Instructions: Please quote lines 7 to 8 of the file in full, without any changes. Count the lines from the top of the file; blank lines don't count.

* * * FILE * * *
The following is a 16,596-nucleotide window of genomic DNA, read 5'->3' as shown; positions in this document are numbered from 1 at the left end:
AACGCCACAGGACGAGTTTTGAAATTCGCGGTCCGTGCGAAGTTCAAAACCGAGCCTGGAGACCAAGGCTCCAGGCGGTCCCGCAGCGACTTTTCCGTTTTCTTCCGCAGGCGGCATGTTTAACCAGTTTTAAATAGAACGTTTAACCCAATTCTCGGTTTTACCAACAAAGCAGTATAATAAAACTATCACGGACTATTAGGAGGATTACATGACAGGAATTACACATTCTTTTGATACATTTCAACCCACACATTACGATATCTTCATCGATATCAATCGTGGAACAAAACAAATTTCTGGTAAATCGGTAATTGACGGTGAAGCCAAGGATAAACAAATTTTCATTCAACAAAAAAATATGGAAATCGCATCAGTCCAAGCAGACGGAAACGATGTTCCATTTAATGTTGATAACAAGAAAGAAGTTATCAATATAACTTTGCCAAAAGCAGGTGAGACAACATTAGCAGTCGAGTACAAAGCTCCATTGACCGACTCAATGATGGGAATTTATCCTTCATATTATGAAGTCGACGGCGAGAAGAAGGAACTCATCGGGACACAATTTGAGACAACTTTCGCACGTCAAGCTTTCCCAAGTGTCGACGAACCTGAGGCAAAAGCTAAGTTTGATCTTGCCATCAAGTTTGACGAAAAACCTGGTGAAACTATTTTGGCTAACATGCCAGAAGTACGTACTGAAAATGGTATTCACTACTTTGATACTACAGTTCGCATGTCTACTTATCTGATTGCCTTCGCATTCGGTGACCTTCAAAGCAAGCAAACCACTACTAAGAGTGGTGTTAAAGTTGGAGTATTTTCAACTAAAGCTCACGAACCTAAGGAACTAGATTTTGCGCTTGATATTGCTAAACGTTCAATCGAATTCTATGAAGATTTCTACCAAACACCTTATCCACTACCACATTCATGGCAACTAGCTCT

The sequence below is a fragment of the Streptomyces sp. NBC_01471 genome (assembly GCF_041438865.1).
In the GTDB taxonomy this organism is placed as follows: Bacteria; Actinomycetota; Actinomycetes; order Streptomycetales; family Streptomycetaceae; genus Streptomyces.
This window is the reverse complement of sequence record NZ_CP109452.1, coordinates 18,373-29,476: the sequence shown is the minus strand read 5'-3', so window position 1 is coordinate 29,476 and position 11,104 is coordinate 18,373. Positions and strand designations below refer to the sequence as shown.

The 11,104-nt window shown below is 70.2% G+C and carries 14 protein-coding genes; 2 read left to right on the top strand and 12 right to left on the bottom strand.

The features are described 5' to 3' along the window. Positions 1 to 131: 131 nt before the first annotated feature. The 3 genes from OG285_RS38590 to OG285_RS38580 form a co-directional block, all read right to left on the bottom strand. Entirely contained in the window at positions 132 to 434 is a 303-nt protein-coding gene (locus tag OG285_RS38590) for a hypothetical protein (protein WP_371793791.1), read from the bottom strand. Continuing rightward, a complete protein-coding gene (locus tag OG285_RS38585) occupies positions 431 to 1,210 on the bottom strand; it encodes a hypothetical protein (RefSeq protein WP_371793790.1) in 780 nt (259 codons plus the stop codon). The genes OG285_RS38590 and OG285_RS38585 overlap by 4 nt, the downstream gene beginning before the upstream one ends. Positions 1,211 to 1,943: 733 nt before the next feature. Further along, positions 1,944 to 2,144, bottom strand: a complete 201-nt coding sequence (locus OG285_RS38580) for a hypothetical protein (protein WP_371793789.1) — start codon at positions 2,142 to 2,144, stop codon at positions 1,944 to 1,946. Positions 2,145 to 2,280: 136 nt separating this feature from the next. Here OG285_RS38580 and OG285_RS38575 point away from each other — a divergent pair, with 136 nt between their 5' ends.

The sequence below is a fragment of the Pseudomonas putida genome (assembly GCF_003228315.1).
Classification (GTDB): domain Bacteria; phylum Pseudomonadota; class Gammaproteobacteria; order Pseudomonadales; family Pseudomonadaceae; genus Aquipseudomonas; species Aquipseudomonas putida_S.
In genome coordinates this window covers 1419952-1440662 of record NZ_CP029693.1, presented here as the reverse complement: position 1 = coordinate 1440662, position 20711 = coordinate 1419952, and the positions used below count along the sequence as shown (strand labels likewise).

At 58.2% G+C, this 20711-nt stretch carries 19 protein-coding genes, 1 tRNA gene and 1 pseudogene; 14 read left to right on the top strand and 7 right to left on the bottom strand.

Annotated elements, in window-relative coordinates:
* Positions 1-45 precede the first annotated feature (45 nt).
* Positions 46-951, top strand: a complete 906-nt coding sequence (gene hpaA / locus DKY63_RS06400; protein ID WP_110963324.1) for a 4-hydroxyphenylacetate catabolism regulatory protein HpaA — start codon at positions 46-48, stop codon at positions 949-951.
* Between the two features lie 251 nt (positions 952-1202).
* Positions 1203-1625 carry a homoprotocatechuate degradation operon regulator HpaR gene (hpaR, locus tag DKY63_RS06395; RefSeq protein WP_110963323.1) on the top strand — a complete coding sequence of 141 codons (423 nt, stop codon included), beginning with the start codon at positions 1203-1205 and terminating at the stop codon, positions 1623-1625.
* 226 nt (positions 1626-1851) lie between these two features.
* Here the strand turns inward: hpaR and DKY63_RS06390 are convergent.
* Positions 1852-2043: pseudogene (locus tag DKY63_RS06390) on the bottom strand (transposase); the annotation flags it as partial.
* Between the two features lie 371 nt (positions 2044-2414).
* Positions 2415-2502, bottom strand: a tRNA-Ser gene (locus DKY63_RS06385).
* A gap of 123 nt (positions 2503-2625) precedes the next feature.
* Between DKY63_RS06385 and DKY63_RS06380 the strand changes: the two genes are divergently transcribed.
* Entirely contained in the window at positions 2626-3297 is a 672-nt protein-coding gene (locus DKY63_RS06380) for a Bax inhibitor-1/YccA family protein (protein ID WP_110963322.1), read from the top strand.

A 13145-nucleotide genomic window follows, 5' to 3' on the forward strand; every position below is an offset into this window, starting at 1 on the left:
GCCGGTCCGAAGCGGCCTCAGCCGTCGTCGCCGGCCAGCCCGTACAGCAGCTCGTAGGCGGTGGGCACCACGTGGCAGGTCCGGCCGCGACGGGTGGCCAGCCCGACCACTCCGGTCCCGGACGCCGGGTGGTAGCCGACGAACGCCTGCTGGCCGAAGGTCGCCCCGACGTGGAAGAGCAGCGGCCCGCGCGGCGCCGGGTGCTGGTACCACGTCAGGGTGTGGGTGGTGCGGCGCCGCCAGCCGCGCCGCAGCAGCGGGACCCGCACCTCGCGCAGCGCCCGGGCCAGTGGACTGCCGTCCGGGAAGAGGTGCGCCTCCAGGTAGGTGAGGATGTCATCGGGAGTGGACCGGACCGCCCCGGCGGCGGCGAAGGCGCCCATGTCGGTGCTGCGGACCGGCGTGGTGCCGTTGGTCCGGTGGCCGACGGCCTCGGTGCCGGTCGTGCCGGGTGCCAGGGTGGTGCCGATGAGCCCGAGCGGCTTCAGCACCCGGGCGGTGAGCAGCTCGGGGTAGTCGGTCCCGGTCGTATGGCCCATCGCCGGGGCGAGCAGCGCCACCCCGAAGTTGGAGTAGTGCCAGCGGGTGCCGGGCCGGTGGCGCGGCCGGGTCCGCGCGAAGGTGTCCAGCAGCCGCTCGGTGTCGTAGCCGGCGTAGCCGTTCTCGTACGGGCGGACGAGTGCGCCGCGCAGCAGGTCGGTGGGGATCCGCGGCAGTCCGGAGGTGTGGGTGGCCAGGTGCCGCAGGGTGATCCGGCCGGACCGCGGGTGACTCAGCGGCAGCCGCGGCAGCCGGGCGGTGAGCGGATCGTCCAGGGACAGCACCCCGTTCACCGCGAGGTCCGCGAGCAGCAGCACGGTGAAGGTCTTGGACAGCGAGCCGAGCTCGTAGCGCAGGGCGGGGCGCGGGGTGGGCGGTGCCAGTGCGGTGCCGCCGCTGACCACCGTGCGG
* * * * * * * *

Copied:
The features are described 5' to 3' along the window. Positions 1 to 131: 131 nt before the first annotated feature. The 3 genes from OG285_RS38590 to OG285_RS38580 form a co-directional block, all read right to left on the bottom strand. Entirely contained in the window at positions 132 to 434 is a 303-nt protein-coding gene (locus tag OG285_RS38590) for a hypothetical protein (protein WP_371793791.1), read from the bottom strand. Continuing rightward, a complete protein-coding gene (locus tag OG285_RS38585) occupies positions 431 to 1,210 on the bottom strand; it encodes a hypothetical protein (RefSeq protein WP_371793790.1) in 780 nt (259 codons plus the stop codon). The genes OG285_RS38590 and OG285_RS38585 overlap by 4 nt, the downstream gene beginning before the upstream one ends. Positions 1,211 to 1,943: 733 nt before the next feature. Further along, positions 1,944 to 2,144, bottom strand: a complete 201-nt coding sequence (locus OG285_RS38580) for a hypothetical protein (protein WP_371793789.1) — start codon at positions 2,142 to 2,144, stop codon at positions 1,944 to 1,946. Positions 2,145 to 2,280: 136 nt separating this feature from the next. Here OG285_RS38580 and OG285_RS38575 point away from each other — a divergent pair, with 136 nt between their 5' ends.

The sequence below is a fragment of the Pseudomonas putida genome (assembly GCF_003228315.1).